Furtado sees both sides of switch
Chico Furtado spent years at the reins of the Kalaheo girls basketball program, which is why he sees the recent decision to move the sport from spring to winter in shades of gray.
The Hawaii High School Athletic Association decided last week to go along with the rest of the nation, moving girls basketball to the winter season. The alternative probably would have been litigation, something that would be too costly for the HHSAA.
Girls hoops had always been under a spotlight of sorts by playing in the spring locally. Still, Furtado sees some good news in the change. Teams will be able to invite mainland teams to preseason tournaments and, conversely, travel to tournaments on the mainland.
The bad news? As much as proponents of the change claim that spring basketball has been a deterrent to college recruiters, Furtado is among many who say it's just not true.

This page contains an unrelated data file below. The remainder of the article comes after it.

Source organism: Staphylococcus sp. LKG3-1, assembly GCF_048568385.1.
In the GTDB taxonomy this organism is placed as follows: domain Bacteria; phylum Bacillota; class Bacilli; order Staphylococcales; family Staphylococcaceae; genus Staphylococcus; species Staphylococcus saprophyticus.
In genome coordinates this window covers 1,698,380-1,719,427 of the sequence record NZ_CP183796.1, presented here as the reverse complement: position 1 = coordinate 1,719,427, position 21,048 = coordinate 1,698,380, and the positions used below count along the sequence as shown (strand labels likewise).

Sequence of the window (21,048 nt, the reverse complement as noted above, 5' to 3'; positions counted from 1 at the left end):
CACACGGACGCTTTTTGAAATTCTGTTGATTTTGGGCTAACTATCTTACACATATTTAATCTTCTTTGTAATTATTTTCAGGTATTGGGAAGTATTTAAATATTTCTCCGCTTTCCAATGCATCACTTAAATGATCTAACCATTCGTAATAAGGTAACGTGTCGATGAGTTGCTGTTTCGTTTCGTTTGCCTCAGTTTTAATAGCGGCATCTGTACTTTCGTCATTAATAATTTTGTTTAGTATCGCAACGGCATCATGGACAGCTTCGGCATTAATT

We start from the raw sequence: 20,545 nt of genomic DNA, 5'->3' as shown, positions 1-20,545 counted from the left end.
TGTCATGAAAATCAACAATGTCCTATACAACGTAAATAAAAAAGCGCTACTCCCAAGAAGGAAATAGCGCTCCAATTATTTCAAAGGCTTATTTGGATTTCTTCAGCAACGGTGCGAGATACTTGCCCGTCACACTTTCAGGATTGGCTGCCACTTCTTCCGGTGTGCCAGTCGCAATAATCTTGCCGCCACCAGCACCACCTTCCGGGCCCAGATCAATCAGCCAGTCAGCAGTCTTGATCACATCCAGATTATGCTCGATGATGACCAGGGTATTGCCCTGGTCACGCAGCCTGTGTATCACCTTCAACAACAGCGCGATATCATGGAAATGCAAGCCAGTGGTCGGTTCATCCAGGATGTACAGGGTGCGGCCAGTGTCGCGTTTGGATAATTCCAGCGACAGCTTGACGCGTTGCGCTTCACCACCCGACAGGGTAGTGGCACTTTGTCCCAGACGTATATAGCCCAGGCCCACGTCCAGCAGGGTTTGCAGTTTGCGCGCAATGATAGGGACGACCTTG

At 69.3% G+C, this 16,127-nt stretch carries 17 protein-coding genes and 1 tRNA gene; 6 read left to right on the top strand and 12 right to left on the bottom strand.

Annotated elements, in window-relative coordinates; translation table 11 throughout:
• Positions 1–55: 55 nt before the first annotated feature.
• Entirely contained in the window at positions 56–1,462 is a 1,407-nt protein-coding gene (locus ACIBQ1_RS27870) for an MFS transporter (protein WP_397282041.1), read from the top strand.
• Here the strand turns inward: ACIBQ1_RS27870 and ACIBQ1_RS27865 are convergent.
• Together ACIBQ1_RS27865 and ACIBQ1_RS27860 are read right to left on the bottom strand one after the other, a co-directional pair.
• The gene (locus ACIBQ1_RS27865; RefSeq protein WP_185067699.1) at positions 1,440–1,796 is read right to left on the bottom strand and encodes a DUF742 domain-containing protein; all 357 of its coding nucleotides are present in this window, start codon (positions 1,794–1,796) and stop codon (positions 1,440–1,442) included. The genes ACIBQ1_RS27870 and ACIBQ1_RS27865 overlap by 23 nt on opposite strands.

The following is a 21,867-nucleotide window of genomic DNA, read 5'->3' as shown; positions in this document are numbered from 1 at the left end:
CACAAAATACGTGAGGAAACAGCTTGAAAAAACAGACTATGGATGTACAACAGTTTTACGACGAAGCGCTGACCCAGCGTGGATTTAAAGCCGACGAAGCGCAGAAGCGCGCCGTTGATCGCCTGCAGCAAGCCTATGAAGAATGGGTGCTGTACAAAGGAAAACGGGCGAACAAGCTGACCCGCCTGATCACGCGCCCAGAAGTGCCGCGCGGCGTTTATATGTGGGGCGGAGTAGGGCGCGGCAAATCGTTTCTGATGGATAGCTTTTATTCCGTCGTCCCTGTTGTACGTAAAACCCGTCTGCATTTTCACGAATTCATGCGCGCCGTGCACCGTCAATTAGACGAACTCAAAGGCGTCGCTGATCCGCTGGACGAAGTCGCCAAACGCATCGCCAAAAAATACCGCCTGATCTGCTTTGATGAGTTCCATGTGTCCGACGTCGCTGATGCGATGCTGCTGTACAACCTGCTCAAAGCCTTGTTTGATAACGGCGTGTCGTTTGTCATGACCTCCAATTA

"It's not going to help recruiting. They already get recruiting through summer tournaments," said Furtado, whose Hawaii Select club has taken many players to Nevada and Oregon for tourneys over the years.
Gym space, Furtado added, is another issue.
"If you go all-girls (varsity and junior varsity) teams in the winter, where will they practice? In the ILH, you have intermediate, too," You don't want to practice outside. That becomes a safety issue."
Scheduling becomes more complicated under the new format. "The problem is you might have the boys (team) in Division I, and the girls (team) in Division II. The (athletic director) needs to rent two buses," Furtado said. "The schedule could be a mess."
Then there's the crowded space of winter sports. Even with softball shifting to the spring, girls basketball will likely lose some media coverage.
"Right now, they get all the attention," Furtado said. "In the winter, they'll have to vie for attention with the boys."
All in all, though, he thinks the new format should be implemented in the next school year rather than 2008-09.
"If you move JV girls and boys (basketball) to the spring, it won't affect things as much," Furtado said.
However, as some coaches have pointed out, separating JV from varsity seasons will hinder development of the younger players, some of whom might have had a chance to make the varsity team.